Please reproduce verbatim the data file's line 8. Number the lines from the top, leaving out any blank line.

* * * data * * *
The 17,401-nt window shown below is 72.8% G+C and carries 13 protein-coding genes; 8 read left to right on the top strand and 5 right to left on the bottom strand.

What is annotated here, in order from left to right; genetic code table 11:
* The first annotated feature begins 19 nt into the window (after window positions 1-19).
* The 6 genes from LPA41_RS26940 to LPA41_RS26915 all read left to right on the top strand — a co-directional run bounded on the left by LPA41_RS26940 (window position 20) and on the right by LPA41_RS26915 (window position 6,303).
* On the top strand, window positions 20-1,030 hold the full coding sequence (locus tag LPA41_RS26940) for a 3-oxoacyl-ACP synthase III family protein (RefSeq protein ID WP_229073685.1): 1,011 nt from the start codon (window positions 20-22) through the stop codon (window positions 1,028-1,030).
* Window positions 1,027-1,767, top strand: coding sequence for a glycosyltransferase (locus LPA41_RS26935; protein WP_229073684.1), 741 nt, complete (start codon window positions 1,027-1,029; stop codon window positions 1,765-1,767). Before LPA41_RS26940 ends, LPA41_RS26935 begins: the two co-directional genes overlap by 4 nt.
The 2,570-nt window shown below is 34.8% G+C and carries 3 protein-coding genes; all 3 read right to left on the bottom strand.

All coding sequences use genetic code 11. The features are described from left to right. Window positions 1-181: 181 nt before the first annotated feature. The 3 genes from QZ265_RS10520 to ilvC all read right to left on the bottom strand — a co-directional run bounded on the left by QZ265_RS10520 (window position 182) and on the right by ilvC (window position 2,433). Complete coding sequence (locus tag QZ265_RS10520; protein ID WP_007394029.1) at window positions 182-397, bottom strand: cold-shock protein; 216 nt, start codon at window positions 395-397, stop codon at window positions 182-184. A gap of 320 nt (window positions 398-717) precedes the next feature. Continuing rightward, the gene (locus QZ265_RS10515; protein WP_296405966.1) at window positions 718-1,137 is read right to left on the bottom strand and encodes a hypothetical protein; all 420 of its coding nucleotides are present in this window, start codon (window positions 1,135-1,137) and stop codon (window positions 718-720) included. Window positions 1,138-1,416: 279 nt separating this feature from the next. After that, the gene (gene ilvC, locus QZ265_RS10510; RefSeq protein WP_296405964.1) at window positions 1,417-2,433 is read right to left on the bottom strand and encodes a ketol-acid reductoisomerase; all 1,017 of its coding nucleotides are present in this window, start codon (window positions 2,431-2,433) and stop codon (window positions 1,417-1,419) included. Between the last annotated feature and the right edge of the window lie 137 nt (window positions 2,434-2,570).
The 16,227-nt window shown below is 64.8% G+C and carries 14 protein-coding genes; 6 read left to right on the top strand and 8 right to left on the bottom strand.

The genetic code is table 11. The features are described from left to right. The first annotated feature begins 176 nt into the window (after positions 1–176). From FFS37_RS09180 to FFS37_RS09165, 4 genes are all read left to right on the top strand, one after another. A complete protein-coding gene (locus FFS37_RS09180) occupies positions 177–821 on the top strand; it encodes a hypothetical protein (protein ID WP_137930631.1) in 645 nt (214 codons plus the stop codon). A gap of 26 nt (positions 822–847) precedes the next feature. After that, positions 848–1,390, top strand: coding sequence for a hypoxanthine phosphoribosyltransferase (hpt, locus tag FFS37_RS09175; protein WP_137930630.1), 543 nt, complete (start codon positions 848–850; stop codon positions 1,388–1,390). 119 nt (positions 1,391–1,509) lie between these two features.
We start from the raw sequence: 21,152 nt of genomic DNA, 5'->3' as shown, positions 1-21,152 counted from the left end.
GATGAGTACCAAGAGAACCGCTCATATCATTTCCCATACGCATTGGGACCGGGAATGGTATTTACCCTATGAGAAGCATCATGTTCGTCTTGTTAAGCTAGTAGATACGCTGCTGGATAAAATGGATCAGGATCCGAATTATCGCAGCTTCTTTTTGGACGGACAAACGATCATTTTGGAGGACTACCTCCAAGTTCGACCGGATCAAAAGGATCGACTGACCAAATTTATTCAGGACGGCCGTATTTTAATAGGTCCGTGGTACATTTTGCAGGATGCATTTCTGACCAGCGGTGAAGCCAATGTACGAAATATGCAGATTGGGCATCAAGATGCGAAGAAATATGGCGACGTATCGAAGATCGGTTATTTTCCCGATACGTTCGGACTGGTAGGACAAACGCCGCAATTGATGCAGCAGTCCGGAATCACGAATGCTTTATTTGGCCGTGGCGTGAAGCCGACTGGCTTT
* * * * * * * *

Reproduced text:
All coding sequences use genetic code 11. The features are described from left to right. Window positions 1-181: 181 nt before the first annotated feature. The 3 genes from QZ265_RS10520 to ilvC all read right to left on the bottom strand — a co-directional run bounded on the left by QZ265_RS10520 (window position 182) and on the right by ilvC (window position 2,433). Complete coding sequence (locus tag QZ265_RS10520; protein ID WP_007394029.1) at window positions 182-397, bottom strand: cold-shock protein; 216 nt, start codon at window positions 395-397, stop codon at window positions 182-184. A gap of 320 nt (window positions 398-717) precedes the next feature. Continuing rightward, the gene (locus QZ265_RS10515; protein WP_296405966.1) at window positions 718-1,137 is read right to left on the bottom strand and encodes a hypothetical protein; all 420 of its coding nucleotides are present in this window, start codon (window positions 1,135-1,137) and stop codon (window positions 718-720) included. Window positions 1,138-1,416: 279 nt separating this feature from the next. After that, the gene (gene ilvC, locus QZ265_RS10510; RefSeq protein WP_296405964.1) at window positions 1,417-2,433 is read right to left on the bottom strand and encodes a ketol-acid reductoisomerase; all 1,017 of its coding nucleotides are present in this window, start codon (window positions 2,431-2,433) and stop codon (window positions 1,417-1,419) included. Between the last annotated feature and the right edge of the window lie 137 nt (window positions 2,434-2,570).